Mar 21 2018
Michael Ballé: “I’ve been a student of lean for 25 years, and the more that I learn the more I believe that […] lean is a profoundly disruptive way of working. From the time that this new approach was popularized decades ago, there have been two completely different ways to look at the same tools, materials, and stories. Some of us saw Toyota as a disrupter, a small bankrupt company that became the dominant automaker in a saturated market ruled by U.S. corporate giants, by doing something radically different. Others, however, were fascinated by Toyota’s ‘operational excellence’ as a means of safe, incremental improvements—they would cherry-pick tools […] to leverage productivity gains without ever challenging either the strategy or the attitudes of top management.”
Sourced from The Lean Post
Michel Baudin‘s comments: I have been a student of TPS for 38 years, and see it as the best way we know today to make cars and auto parts. And, yes, it has been successfully adapted to other manufacturing industries and even to some service businesses. Lean is a marketing label coined 30 years ago that, in the best cases, has been used to describe TPS or adaptations of TPS in situations where explicit references to Toyota would be problematic, for example at Toyota competitors or in hospitals, where the last thing you want to do is convey the impression that you treat patients like cars. In the worst cases, consultants have slapped this label on approaches unrelated to TPS, just to leverage Toyota’s credibility.
In earlier discussions, TPS and Lean have been attributed “DNA,” a metaphor I found objectionable because your DNA is something you cannot change. Now Lean is said to have a “soul,” a religious term I wouldn’t apply to a manufacturing system or a way to manage business operations. It is reading too much into these prosaic things.
I agree with Ballé that there are “different ways to look at the same tools, materials, and stories.” At first, I looked at TPS from an engineering perspective and was awed by the richness of its technical content. I learned the human side later, as a result of working with people on implementation. It’s not an uncommon path for engineers to follow, particularly industrial engineers, whose focus from the start is on the way people work.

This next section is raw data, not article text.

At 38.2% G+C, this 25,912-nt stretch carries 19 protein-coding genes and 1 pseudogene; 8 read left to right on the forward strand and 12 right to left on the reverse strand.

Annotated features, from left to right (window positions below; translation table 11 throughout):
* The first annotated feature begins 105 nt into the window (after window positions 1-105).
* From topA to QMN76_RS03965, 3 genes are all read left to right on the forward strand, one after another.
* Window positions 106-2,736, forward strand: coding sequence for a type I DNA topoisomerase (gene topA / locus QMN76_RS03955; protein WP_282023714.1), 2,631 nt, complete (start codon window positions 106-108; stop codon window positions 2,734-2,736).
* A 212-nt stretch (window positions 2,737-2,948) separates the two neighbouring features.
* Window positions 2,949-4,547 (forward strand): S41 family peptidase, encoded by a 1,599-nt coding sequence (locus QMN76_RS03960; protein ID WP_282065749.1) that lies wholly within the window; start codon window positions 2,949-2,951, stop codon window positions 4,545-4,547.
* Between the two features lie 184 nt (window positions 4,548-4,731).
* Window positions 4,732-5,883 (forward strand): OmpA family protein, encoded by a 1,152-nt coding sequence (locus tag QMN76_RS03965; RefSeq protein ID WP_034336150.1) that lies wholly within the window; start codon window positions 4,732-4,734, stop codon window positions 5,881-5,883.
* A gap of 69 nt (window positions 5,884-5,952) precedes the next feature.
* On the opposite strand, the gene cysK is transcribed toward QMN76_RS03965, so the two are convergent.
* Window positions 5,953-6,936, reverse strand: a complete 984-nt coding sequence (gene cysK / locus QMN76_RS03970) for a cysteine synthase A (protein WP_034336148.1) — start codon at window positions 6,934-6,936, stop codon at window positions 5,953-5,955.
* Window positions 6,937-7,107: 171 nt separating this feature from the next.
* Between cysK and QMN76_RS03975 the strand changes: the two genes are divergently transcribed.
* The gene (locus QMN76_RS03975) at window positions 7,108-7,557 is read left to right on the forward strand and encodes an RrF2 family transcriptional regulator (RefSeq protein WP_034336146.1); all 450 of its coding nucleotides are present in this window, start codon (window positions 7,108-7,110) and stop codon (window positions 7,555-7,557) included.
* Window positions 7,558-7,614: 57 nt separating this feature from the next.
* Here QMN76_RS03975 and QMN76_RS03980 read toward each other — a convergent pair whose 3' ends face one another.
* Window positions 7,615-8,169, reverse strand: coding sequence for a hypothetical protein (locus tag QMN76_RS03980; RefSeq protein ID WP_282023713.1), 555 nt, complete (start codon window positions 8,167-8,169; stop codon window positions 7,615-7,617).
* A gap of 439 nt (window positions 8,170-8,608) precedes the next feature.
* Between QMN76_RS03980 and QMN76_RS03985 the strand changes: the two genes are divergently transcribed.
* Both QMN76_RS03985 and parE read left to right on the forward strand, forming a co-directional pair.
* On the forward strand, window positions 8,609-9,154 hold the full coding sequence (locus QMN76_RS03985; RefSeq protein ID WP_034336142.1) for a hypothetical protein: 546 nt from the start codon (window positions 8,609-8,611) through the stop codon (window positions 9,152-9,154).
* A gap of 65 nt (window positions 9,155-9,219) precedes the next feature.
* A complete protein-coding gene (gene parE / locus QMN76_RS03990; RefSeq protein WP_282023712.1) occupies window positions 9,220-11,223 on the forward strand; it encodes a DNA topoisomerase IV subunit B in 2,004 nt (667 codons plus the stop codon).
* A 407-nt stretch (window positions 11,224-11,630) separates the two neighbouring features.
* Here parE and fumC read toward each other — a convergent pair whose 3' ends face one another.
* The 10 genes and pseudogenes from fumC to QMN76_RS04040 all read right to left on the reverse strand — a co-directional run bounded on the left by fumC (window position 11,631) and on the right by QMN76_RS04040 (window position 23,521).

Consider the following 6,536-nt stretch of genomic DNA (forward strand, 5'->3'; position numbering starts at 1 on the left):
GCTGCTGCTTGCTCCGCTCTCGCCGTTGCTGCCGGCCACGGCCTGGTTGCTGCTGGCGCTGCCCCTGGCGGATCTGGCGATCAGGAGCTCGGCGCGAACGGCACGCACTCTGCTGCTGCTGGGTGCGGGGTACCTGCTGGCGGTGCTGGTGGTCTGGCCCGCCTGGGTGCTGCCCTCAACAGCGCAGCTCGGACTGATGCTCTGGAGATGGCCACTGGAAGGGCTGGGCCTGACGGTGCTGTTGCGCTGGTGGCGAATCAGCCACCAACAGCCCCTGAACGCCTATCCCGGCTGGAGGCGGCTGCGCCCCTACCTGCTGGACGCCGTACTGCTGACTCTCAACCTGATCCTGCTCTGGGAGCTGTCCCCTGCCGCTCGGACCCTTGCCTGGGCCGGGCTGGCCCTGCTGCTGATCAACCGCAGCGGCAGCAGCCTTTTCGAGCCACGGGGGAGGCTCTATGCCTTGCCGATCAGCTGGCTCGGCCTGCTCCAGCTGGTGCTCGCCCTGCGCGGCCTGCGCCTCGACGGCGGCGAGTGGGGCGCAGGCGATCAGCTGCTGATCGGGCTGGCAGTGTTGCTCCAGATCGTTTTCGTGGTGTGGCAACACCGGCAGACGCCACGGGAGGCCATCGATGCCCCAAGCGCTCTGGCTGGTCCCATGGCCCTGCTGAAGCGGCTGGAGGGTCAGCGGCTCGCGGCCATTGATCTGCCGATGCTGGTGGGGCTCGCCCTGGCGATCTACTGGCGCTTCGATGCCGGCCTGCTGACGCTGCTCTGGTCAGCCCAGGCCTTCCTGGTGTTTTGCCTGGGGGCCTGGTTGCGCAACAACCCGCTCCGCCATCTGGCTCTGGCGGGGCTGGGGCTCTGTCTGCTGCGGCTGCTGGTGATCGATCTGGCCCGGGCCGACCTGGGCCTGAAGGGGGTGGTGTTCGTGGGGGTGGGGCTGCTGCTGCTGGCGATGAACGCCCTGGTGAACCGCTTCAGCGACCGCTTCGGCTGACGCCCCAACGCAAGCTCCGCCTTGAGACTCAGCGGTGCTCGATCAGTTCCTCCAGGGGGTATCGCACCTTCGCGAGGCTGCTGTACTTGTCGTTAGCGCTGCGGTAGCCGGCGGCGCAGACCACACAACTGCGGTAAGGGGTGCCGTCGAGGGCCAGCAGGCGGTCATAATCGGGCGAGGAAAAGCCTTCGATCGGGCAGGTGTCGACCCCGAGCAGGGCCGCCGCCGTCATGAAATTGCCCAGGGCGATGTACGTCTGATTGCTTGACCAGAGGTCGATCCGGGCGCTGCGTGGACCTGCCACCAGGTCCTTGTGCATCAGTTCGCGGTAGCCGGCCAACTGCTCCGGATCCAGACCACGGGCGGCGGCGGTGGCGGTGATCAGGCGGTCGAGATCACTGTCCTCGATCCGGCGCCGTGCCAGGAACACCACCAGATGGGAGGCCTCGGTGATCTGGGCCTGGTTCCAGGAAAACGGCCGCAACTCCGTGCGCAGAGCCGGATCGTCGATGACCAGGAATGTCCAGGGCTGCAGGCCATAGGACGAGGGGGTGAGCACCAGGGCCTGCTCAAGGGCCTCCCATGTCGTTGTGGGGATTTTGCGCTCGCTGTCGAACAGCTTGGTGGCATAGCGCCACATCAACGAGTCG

On the other hand, I have yet to meet social scientists or psychologists rounding out their skills with engineering. As pointed out in another post earlier this year, the loudest voices in Lean have no engineering background. Perhaps the real divide among the professionals who use the “Lean” label is between the minority that gives engineering issues the attention they deserve and the majority that doesn’t.
According to Ballé, what makes Toyota different is the emphasis on developing people. Indeed Toyota proclaims “Respect for Humanity” in its official statement of The Toyota Way, but how distinctive is it? It’s not radically different from Dave Packard’s HP Way, or the philosophy behind TWI. Going back further in time, many websites claim that 19th-century steel tycoon Andrew Carnegie said: “Take away my people, but leave my factories and soon grass will grow on the factory floors…Take away my factories but leave my people and soon we will have a new and better factory.”
A puzzling line in Ballé’s post is his citing the story of the implementation of Lean at Valéo which, based on personal communication from Valéo alumni, was conducted in my-way-or-the-highway style, with employees required to apply tools without asking questions. This is not exactly what comes to mind when you hear a speech about people development but, remarkably, it worked for Valéo. It is the example I had in mind when discussing the rote application of Lean tools.